Is Reduced Gain Economical?
An economic evaluation was conducted by University of Nebraska researchers to follow-up on the reduced gain concept. The above data were used, in addition to data from an experiment by Creighton (also in Nebraska) where two development systems were compared: low gain (to 50% of mature weight, prior to breeding for 60 days) vs. high gain (to 55% of mature weight, prior to breeding for 45 days). Similarly, the low gain heifers had a pregnancy rate of 87% in a 60-day season compared to a pregnancy rate of 89% in a 45-day breeding season in the high gain heifers.

Using estimated feed costs and cattle prices over an 11-year period, the “low gain” heifers cost $27 per bred heifer less than the “high gain” heifers (Table 2), when data were averaged over the 11-year period. Average calf birth date, weight, difficulty, and loss were similar for both treatments, as well as calf gain and weaning weight. It should be noted that this analysis was conducted prior to the recent hike in grain and hay prices. Thus, it’s possible that cost savings could be even larger today.

Table 2. Comparison of heifer development costs from weaning time to pregnancy check for “low” and “high” gain heifersa


Funston and Deutscher (2003)

Creighton (2004)

Low gain



High gain



aAdapted from Clark et al. (2005), using data from two experiments that evaluated the effect of low vs. high gain on reproductive performance.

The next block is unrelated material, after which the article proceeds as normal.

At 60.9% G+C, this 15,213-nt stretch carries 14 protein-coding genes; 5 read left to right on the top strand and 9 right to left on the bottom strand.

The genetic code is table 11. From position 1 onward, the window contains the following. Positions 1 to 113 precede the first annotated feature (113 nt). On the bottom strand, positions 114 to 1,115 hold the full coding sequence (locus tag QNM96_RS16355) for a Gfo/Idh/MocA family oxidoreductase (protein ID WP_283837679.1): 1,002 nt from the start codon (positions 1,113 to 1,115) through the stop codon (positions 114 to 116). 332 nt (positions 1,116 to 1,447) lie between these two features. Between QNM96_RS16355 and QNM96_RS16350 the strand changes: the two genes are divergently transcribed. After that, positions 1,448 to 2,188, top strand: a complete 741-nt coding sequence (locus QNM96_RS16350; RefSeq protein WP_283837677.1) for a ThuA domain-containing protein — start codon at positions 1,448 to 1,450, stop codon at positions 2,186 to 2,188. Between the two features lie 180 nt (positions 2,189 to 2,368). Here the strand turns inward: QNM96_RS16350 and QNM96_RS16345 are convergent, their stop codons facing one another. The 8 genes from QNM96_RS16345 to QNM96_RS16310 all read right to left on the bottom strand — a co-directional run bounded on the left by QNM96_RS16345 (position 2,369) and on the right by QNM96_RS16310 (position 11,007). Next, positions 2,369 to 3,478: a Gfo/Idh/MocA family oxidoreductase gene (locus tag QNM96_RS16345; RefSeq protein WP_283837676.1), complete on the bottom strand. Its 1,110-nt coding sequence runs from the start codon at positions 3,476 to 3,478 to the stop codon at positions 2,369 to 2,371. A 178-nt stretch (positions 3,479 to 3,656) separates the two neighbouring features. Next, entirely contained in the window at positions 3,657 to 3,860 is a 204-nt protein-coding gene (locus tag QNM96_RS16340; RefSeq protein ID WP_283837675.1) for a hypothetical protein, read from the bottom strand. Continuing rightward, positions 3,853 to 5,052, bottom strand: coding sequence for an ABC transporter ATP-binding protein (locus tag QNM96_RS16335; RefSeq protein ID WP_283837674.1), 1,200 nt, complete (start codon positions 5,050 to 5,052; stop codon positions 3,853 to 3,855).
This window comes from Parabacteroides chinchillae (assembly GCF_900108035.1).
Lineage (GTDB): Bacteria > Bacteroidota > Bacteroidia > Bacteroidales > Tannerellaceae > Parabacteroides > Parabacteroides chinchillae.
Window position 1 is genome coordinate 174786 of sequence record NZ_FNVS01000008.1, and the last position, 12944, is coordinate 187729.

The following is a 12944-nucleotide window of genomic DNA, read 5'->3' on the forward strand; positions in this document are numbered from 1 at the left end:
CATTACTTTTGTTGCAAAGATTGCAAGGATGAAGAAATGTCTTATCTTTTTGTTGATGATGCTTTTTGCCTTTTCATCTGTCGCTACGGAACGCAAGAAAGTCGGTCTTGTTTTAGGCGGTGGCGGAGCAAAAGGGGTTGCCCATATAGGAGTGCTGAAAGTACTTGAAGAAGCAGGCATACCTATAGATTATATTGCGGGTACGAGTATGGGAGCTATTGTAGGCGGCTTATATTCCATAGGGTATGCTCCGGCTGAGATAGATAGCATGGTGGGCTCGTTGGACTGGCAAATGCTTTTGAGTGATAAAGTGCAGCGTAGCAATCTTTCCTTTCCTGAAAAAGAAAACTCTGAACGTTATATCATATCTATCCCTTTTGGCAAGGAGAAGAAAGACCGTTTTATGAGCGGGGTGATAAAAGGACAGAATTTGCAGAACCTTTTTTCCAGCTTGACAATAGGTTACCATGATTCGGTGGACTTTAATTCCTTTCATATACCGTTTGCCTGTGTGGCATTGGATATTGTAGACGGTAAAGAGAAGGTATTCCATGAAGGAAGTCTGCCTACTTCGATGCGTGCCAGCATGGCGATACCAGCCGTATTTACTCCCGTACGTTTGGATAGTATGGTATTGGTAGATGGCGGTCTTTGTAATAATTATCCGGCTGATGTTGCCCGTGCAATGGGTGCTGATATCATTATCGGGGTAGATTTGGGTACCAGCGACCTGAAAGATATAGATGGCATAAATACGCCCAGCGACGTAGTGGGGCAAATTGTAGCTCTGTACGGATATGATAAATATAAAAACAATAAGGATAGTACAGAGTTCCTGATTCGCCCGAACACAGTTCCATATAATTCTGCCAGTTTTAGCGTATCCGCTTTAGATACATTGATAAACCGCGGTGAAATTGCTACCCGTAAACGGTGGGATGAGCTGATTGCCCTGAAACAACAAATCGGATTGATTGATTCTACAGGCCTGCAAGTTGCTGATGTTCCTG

An Opportunity for Flexibility

Based on these studies, reducing gain and weight may not affect reproductive performance, and will certainly cost less. However, there may be some increased risks associated with the lower gain option, which might include a low pregnancy rate and increased calving difficulty in smaller, lighter-weight heifers. Early research in Kansas documented that heifers developed to 55% of body weight at breeding time had more calving difficulty than heifers developed to 65%.

However, it appears that some heifers do not need to reach 65% of body weight prior to breeding. If this goal is not as crucial as previously thought, daily gains during the development phase could be accomplish more easily and at less cost. Traditionally, a heifer calf destined to weigh 1,200 lbs as a mature cow would be developed to a target weight of 780 lbs (or 65% of 1,200 lbs).

Using a lower target weight, this same heifer could be developed to 660 lbs (or 55% of 1,200 lbs), which would reduce the amount of gain necessary by 120 lbs. Therefore, if a heifer that weighs 500 lbs at weaning has to put on 160 lbs of gain during the 6-month period between weaning and breeding, the average daily gain required could be reduced from over 1.5 lbs/day to less than 0.9 lbs/day.

The Bottom Line

Proper heifer development must be accomplished at a low cost without hindering short- or long-term reproductive performance. To be successful, a heifer needs to reach puberty early, conceive early during the first breeding season, calve unassisted, and conceive early with a second calf. The historical target of reaching 65% of mature weight will result in high pregnancy rates; however, costs can be reduced without affecting reproductive performance if heifers are fed to a lower target weight. Care must be taken so that major risk factors (including unacceptably low pregnancy rates and elevated rates of calving difficulty) are minimized.